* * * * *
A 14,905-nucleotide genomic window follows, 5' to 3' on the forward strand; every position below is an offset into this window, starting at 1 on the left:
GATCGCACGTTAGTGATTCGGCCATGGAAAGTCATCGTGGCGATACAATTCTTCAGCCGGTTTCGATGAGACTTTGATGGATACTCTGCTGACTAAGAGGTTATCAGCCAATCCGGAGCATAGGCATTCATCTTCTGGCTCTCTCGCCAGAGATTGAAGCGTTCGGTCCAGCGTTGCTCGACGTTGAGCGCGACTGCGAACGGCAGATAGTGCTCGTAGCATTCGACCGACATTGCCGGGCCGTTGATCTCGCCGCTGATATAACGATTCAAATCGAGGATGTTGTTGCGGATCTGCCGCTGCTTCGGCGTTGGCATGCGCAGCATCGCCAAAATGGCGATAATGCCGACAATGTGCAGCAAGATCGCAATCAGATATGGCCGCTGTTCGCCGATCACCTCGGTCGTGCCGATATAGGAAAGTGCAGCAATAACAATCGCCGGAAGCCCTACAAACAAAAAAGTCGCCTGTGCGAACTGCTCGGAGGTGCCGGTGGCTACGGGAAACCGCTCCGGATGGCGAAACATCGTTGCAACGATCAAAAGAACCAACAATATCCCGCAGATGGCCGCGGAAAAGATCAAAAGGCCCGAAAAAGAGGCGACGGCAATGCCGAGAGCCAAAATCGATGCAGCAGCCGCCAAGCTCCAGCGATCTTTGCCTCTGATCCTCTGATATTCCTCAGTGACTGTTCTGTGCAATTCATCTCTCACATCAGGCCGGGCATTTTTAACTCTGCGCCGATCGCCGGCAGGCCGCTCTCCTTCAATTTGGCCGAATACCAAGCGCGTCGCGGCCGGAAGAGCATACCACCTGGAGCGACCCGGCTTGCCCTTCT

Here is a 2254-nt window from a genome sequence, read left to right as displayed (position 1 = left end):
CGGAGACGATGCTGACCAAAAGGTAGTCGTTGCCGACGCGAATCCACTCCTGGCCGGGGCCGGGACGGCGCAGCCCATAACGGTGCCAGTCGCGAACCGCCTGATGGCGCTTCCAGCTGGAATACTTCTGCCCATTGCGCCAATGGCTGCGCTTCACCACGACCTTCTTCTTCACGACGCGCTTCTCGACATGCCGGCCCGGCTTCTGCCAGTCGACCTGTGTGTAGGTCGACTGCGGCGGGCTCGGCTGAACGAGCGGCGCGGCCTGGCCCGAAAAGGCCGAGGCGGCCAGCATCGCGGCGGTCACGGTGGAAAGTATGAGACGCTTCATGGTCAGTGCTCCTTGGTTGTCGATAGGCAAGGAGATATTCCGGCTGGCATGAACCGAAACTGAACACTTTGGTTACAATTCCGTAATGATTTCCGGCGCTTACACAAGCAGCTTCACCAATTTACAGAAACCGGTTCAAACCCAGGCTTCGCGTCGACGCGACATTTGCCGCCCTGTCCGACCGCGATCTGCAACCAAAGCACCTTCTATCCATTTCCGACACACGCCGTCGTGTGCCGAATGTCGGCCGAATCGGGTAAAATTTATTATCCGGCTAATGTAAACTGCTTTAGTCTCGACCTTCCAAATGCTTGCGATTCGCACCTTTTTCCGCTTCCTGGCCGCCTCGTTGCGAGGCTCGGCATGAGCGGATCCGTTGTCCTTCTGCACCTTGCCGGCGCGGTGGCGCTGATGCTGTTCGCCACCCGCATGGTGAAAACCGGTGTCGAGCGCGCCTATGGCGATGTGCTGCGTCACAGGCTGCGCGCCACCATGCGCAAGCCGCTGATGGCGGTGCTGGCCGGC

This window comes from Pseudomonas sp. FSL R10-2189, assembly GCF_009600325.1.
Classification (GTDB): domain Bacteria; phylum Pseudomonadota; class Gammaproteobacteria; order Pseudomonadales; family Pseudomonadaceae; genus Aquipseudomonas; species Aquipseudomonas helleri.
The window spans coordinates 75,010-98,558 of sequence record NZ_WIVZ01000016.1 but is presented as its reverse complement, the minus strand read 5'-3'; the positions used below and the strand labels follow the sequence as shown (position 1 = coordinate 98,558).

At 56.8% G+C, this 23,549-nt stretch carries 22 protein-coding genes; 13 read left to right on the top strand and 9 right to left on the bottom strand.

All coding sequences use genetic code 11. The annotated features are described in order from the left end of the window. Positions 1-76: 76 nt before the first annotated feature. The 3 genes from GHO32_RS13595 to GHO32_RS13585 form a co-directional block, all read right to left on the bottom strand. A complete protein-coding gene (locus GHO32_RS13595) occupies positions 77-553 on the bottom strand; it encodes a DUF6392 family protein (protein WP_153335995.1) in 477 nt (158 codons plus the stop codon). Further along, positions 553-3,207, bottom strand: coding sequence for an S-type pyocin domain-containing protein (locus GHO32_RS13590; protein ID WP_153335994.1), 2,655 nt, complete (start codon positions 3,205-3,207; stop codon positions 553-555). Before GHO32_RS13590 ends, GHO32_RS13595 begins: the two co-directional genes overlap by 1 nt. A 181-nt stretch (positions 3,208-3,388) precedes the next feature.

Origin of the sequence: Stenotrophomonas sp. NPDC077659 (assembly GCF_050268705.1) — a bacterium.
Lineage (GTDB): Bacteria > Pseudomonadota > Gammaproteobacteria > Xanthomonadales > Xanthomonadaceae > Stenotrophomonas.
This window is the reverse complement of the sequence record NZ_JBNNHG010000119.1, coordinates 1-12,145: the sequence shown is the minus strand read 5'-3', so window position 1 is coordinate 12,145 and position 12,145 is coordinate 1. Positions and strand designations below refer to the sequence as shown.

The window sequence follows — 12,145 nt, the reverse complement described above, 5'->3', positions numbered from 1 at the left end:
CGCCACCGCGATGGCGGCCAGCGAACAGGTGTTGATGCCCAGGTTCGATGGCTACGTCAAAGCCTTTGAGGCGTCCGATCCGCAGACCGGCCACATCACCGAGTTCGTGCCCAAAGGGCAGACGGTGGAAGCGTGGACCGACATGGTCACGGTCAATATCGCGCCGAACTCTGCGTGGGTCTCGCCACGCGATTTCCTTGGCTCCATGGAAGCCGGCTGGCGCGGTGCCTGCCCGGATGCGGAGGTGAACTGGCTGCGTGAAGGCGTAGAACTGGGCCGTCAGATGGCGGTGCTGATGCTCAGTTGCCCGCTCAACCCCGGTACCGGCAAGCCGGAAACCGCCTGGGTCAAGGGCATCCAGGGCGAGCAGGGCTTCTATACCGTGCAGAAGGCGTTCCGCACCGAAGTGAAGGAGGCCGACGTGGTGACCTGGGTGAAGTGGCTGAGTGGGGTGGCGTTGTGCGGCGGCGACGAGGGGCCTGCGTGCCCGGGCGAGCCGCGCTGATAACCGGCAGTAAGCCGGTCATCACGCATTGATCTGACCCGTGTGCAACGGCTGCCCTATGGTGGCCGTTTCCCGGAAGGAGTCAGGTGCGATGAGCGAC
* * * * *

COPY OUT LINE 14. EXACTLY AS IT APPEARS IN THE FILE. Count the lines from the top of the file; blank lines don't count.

CGCCACCGCGATGGCGGCCAGCGAACAGGTGTTGATGCCCAGGTTCGATGGCTACGTCAAAGCCTTTGAGGCGTCCGATCCGCAGACCGGCCACATCACCGAGTTCGTGCCCAAAGGGCAGACGGTGGAAGCGTGGACCGACATGGTCACGGTCAATATCGCGCCGAACTCTGCGTGGGTCTCGCCACGCGATTTCCTTGGCTCCATGGAAGCCGGCTGGCGCGGTGCCTGCCCGGATGCGGAGGTGAACTGGCTGCGTGAAGGCGTAGAACTGGGCCGTCAGATGGCGGTGCTGATGCTCAGTTGCCCGCTCAACCCCGGTACCGGCAAGCCGGAAACCGCCTGGGTCAAGGGCATCCAGGGCGAGCAGGGCTTCTATACCGTGCAGAAGGCGTTCCGCACCGAAGTGAAGGAGGCCGACGTGGTGACCTGGGTGAAGTGGCTGAGTGGGGTGGCGTTGTGCGGCGGCGACGAGGGGCCTGCGTGCCCGGGCGAGCCGCGCTGATAACCGGCAGTAAGCCGGTCATCACGCATTGATCTGACCCGTGTGCAACGGCTGCCCTATGGTGGCCGTTTCCCGGAAGGAGTCAGGTGCGATGAGCGAC